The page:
What were you doing about five years ago? If you were in your thirties, you may have just discovered the wonders of social media and it was quickly becoming clear that there was pretty much only one game in town—Facebook. But if you were in college, you may already have passed the saturation point and been looking to the next innovation.
I have always been fascinated by how Facebook struck a chord with so many different people around the world. What else can you name that touches over a billion people? One-time events like the Superbowl, maybe. The World Cup. Air.
Five or so years ago, it was just getting going. Already popular among the teens and twenty-somethings, the Facebook platform saw the beginning of a massive universal adoption at the time. In 2008, the site hit 100 million users for the first time and in 2009 its registered users, for the last time, more than doubled the previous year’s total.
I had been invited to Facebook by 2007, among the earliest among my mid-thirties friends but didn’t begin using it in earnest for over a year. Funny thing about a social network is that it only works if you have friends on it, or if you find new ones. More quickly than the economy was tanking, social networks were soaring in 2008 and new childhood, high school and college friends were signing up in droves and signing in multiple times a day. It started to get interesting.
Many people were using the platform to discover what old friends were up to and it was perfect timing for me; as it so happened, I had been organizing my high school class reunions for 20 years. Facebook made all the difference in the world. Through my experience of planning, organizing and running these events as well as communicating with many classmates, I can say that each one had its own distinct ‘flavor’.
– The ‘Clique’ Reunion (5-year): Few people changed since high school. We had only been out of college for a year. People were in new jobs but nobody really had gone far in a career. Most people hung out with all the people they had in high school. Everybody was friendly, but it was the one that was most like the movies that stereotype reunions; all the cliques were intact.
– The ‘Showoff’ Reunion (10-year): Most people were—in a good way—proud of how far they had come in 10 years. Careers were in full gear, many people were newly married or engaged and the next generation was beginning to come to life.
– The “Too Busy to Have a Reunion” Reunion (15-year): I had two toddlers with a third on its way and was transitioning jobs. I didn’t plan a reunion and I imagine many others may have been living a similar chaotic lifestyle.
And then there is the 20-year: The ‘Facebook’ Reunion. Getting the word out went from a process of stuffing envelopes and snail mail (5-year) to e-mail (10-year) to a combination of Web technologies including a website service specifically for creating a community around a reunion. It was also the first one that enabled us to accept credit card payments. But the reason why I call it the ‘Facebook’ reunion is because of what happened as a result of the platform becoming popular within a year of the event. As classmates began getting back in touch for several months through social media—interacting, joking, reminiscing—we weren’t strangers anymore. We knew about each other’s kids, jobs, spouses, divorces, losses, deaths and had an overall big picture view of the entire room before we said even one word to anybody at the reunion. By the time the day came, much less time was spent on catching up on our lives, making the party more about having fun and laughs together, just as we did two decades earlier.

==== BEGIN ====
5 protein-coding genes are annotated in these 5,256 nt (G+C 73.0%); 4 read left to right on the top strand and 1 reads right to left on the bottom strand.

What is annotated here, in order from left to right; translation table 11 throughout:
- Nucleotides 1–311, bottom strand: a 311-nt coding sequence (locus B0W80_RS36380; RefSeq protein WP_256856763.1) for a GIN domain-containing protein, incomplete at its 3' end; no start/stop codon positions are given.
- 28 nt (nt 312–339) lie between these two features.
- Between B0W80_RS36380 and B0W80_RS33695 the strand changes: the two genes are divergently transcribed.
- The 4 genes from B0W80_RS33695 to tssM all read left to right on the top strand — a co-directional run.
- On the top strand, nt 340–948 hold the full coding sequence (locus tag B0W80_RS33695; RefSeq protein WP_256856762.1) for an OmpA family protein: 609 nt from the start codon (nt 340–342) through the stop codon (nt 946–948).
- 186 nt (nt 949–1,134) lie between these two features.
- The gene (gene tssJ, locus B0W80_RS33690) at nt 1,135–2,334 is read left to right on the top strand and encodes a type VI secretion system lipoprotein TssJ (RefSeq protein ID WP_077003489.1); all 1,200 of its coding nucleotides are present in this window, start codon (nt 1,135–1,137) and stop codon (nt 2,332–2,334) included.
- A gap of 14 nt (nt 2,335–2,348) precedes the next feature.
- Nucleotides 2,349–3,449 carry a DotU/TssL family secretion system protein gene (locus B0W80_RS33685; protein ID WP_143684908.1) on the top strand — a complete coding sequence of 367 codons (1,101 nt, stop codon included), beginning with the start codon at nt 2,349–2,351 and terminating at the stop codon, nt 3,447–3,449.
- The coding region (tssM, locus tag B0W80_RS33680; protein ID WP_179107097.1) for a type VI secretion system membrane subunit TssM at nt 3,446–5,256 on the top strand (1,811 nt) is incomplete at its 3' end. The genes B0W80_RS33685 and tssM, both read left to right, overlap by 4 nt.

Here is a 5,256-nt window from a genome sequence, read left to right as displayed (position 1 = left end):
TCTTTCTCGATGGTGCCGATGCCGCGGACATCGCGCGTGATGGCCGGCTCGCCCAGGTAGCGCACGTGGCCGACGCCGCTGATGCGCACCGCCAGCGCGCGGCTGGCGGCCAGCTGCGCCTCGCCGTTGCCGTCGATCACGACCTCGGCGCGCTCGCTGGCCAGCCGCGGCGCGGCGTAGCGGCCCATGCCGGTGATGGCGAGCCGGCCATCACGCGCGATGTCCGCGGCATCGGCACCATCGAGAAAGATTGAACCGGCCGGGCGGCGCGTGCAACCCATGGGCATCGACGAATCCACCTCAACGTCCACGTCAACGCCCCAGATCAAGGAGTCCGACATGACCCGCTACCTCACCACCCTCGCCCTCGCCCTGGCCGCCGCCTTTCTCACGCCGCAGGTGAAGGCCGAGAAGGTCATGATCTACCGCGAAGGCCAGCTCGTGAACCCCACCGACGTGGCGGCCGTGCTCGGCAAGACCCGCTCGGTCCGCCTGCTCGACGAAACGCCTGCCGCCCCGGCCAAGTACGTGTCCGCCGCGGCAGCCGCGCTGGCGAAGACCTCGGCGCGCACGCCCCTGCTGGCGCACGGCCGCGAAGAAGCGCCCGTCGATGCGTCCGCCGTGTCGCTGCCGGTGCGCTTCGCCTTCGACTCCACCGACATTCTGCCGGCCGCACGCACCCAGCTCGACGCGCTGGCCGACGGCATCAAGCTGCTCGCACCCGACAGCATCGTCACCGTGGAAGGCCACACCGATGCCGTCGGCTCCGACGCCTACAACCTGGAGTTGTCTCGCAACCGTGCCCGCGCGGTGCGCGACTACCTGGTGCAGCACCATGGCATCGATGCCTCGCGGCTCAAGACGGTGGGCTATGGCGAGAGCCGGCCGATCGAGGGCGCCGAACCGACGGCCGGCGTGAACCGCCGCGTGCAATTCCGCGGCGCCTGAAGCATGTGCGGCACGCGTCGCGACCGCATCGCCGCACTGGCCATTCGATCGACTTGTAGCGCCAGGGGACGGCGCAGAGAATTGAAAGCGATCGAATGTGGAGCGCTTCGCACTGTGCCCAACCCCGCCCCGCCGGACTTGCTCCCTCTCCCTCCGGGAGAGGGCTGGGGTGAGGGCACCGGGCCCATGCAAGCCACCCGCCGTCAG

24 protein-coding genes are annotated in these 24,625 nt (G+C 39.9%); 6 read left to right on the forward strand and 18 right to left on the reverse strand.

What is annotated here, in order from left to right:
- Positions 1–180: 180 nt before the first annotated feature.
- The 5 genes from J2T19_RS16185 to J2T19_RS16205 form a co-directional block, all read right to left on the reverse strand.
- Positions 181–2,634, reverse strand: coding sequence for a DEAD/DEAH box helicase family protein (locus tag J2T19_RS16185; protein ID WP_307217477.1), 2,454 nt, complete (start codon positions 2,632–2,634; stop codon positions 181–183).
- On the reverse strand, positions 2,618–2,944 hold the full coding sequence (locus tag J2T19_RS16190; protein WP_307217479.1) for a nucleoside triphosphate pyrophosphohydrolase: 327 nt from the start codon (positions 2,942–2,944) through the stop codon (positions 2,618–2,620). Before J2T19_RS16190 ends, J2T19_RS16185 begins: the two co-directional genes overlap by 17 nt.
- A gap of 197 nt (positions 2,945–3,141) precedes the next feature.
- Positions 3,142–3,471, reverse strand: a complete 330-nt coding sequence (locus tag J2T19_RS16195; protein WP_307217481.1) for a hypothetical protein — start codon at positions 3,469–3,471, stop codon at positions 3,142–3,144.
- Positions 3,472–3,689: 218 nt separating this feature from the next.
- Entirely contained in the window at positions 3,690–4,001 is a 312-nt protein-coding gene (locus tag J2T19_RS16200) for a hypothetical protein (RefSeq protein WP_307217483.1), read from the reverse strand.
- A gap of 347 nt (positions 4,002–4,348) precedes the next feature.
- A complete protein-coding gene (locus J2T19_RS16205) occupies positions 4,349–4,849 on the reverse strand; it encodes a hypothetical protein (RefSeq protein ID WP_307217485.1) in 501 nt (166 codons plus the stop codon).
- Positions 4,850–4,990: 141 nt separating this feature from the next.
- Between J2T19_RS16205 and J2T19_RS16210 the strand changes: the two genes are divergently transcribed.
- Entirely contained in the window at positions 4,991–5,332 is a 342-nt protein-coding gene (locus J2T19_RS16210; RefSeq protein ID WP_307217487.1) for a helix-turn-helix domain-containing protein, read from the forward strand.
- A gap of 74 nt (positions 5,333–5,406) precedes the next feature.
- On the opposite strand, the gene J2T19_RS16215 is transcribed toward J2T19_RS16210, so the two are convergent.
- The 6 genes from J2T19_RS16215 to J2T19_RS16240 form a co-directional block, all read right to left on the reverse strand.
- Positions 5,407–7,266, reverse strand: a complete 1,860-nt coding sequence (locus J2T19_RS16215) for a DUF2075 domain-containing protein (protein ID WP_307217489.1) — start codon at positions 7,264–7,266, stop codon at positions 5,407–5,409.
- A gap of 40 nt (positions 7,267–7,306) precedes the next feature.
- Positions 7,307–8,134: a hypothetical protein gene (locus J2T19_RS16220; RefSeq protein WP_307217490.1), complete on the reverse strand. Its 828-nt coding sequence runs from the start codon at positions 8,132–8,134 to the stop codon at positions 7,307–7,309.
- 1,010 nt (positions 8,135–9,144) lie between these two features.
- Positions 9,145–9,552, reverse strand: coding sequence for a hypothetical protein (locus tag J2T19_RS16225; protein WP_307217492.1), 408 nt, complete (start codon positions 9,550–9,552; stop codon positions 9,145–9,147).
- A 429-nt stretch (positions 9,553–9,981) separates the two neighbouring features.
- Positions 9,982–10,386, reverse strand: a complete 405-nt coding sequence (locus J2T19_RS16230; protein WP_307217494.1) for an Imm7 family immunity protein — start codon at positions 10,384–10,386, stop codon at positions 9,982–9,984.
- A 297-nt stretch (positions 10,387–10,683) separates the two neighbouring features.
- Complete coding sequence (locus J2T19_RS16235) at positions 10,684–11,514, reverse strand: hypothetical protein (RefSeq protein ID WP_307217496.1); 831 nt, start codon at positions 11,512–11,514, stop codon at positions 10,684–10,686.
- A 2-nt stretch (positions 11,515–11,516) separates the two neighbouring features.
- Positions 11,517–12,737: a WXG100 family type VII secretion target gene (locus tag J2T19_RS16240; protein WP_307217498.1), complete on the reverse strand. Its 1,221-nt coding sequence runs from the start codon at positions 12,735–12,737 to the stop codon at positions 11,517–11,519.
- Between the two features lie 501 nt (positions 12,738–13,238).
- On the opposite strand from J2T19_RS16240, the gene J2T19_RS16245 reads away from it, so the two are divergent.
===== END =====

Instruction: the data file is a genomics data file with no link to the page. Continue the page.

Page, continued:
Facebook also did and does something more than just get old friends back in touch with each other. As the years pass, the site allows one to learn more about old classmates that they never would have took the time to learn in high school. If a person didn’t travel in your circles or were in your classes, you likely didn’t have a chance to get to know him or her. With the high school facades down and people comfortable with themselves and their lives, we got to know each other again—and for some, for the first time—which made conversations at the reunion so much more rewarding.
Now I am a few months away from turning on the lights to our 25th reunion. This time all communications and collaboration are going exclusively through Facebook as almost all alumni are now on it.
I understand Facebook, as a company, isn’t without its faults. It has replaced the ‘Google is evil’ sentiment from several years ago for many. While its numbers are still astoundingly strong, some of their marketing practices are devious, disingenuous and downright fraudulent, in my view.
I also find fascinating my kids’ evolving attitudes toward Facebook. Five years ago my son couldn’t wait to turn 13 so he could sign up for the site. He has since joined but hasn’t written one status in over a year. He and his sisters trend toward Instagram, Vine and other more visual forums.
The next five years will be interesting as Facebook matures. As its growth rate slows down due to its shear mass, will revenue plateau? Or will they find ways of opening up new streams of income? Will they be innovative or will they be acquirers? Will they continue to prosper like Google or become irrelevant like MySpace?
What were your earliest experiences with Facebook like? Where do you see it going in the future?
Marc Baskin is the co-founder of inControl Ads, a technology platform that puts consumers in control of their advertising experiences across all devices and screens. He has helped several start-ups go from just a few people, to public companies. Marc frequently writes pieces regarding the industry, as well as culture, history, and science.